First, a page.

Find out about volunteering with and working
    for the National Trust for Scotland here.

    Conservation experts and volunteers watch the seabird colonies, both counting numbers and monitoring breeding patterns and trends.  This is invaluable information, because it shows the Trust which species are doing well and which are declining – it’s a bit like the RSPB’s Big Garden Birdwatch in that respect! 

    So who breeds on the properties of the National Trust for Scotland?  Well, they have a list on their website – and amongst the breeds there are sure to be some we all recognise, such as the Atlantic puffin, guillemots, gulls, gannets, kittiwakes, storm petrels, the Max shearwater, terns and skuas.

    How we can help seabirds in Scotland

    Check, clean and close.

    If you’re visiting colonies such as St Kilda, Canna or other islands, it’s vital that you clean your boots or shoes with disinfectant, and keep food containers tightly closed.  Left open, they can attract stowaways on board or into bags.

    Give seabirds space.

    Make sure you keep a good distance from nests and birds who are feeding.  Don’t disturb nests or burrows and please keep dogs on a short lead or close to heel where ground-nesting birds breed and feed, especially during the breeding season (1 April to 30 September).

    Join a campaign.

    There are a number of campaigns focusing on seabirds aiming to persuade politicians to support higher levels of environmental protection, biodiversity and stewardship.   The impact of fishing practices which damage the seabed and health of some fish stocks is of special concern.  The National Trust for Scotland wants better protection for inshore waters, so that marine life can recover and thrive.

    Get busy – become a citizen scientist!

    Help in the research and monitoring of seabirds!   Between May and August, the National Trust for Scotland will collect images from the public of puffins taking food to their chicks.  Trained volunteers will analyse these pictures, to try to spot problems puffins at Trust sites have to feed their tricks.  The website will have lots of advice on how to get photos without disturbing the puffins and also on how to submit them online.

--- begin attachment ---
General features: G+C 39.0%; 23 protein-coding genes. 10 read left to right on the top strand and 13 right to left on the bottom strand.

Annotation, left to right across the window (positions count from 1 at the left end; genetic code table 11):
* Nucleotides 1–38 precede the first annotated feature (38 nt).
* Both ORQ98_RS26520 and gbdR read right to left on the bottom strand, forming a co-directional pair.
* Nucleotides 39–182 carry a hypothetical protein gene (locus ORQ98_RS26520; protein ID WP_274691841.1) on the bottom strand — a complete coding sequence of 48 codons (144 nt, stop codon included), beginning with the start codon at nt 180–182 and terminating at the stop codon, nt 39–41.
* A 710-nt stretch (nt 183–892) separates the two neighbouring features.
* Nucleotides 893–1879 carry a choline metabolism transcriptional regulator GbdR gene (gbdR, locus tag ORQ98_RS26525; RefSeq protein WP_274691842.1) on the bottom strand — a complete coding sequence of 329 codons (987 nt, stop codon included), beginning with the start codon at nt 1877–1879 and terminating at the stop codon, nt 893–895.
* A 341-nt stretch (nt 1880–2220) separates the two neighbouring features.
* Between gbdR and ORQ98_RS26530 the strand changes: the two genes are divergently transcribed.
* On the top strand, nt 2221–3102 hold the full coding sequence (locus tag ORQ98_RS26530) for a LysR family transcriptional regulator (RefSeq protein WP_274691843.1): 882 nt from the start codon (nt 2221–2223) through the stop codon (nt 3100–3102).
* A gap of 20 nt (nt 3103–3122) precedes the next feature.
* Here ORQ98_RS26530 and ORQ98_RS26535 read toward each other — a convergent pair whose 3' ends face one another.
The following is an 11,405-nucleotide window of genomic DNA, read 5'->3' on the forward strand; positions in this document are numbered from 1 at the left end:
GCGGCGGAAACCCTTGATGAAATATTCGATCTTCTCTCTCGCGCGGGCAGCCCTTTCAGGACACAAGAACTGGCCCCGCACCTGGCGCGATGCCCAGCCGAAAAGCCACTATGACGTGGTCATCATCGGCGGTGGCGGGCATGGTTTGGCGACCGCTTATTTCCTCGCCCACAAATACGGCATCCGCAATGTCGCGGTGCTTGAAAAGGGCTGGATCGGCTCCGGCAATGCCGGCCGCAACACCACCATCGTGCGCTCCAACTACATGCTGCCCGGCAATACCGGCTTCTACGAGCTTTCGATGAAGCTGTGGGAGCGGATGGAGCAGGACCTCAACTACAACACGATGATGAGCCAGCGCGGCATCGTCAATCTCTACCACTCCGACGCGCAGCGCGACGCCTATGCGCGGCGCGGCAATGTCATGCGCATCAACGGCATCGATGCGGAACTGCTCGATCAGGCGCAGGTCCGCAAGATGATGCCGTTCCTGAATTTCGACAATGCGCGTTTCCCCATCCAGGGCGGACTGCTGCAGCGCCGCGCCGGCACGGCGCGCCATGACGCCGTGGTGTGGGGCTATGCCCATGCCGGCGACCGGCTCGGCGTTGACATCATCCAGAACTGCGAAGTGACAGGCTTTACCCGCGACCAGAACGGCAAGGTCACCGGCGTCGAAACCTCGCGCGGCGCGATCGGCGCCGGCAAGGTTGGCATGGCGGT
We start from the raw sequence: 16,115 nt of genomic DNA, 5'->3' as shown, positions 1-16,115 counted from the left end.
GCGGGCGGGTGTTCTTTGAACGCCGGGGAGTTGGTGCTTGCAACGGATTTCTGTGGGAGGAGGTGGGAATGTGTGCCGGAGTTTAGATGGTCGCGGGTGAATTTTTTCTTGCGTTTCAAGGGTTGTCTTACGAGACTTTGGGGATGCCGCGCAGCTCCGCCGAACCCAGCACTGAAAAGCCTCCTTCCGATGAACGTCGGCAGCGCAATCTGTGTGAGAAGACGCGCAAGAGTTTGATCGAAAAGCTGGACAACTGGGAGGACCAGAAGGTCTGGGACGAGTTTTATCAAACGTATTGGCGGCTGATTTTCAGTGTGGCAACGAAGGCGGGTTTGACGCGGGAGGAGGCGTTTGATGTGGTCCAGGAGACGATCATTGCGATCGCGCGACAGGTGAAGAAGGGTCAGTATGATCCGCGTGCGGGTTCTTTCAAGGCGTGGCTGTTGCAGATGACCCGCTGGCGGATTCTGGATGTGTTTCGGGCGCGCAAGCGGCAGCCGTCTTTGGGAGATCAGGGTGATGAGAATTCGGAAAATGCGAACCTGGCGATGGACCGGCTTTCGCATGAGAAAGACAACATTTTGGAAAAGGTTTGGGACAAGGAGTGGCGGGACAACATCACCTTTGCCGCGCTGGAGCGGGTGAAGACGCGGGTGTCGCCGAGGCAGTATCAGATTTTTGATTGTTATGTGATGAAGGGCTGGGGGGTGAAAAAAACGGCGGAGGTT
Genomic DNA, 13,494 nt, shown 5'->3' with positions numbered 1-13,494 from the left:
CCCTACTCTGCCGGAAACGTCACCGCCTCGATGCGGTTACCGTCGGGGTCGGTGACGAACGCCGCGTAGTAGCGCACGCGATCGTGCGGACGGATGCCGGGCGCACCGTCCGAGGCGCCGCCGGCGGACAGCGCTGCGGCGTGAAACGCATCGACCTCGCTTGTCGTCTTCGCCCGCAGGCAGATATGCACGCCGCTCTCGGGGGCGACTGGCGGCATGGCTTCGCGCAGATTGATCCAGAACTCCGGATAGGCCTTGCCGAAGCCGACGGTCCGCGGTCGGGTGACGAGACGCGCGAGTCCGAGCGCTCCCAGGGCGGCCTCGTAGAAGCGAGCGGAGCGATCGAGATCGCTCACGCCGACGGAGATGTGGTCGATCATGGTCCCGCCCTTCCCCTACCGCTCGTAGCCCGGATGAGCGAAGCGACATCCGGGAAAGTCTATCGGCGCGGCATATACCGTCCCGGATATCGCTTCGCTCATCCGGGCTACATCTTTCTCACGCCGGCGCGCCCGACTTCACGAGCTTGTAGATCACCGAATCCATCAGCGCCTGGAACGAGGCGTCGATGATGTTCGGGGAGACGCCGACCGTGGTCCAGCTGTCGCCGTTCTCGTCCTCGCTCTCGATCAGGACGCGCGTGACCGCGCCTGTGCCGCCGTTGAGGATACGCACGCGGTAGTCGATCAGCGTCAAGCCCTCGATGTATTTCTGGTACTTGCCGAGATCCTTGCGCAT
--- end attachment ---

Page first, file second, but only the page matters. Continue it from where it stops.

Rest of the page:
Become a member of the National Trust for Scotland!

    As well as seabirds, the Trust also cares for places which are a birdwatcher’s paradise, with eagles and ospreys in the Highlands, garden birds in lowland areas, and black grouse and capercaillie in the pinewoods.  You can support their efforts by becoming a member.  

    Find out more about the wildlife the National Trust for Scotland protects here.

    Images © National Trust for Scotland


    It’s back!  Starting at 7pm UK time on Sunday 16 April 2023, Our Changing Planet returns to our screens in this two part series.

    In April 2022, six presenters visited various destinations around the world to investigate the impact of accelerating economic development and the impact of climate change.  They were on a mission to make repeat visits to places and habitats under extreme environmental threat, and the aim was to see how communities, conservationists and scientists are altering the narrative.

    The series is documenting the second year of what is a 7 year project to save the endangered ecosystems on our planet.

    In the first episode on the 16th April 2023, Chris Packham is in Greenland to look at the rate at which snow and ice are melting (and the implications beyond the Arctic), and Steve Backshall is in the Maldives where climate change is threatening the corals.   The episode also features schemes to protect the forests of California; Liz Bonnin is there finding out what is being done (enter the beavers and ancient forest management techniques).

    Ade Adepitan, Ella Al-Shamahi and Gordon Buchanan feature in the second episode, in Kenya, Cambodia and Brazil respectfully.

    This series should be thought provoking and hopefully it will also give us all ideas of ways we can help. Hopefully, it will give us hope for the future too.

    Visit the programme’s website here.


  4. Madagascar:  A Forest for the Future

    The World Land Trust is fundraising to raise £586,250 so that their partner, MGB-Madagascar, can protect the last home of lemurs in the Vangaindrano District of Madagascar.


    SUCCESS!   Find out more from the World Land Trust
    9 June 2023


    Donations towards this appeal will:

    • Protect 200 hectares
    • Restore those 200 hectares with 500,000 trees
    • Fund new rangers to patrol and protect Ankarabolava-Agnakatrika for a minimum of five years.

    The MGB-Madagascar will be able to both protect and restore a new area around the forests of Ankarabolava-Agnakatrika. 

    Introducing the forest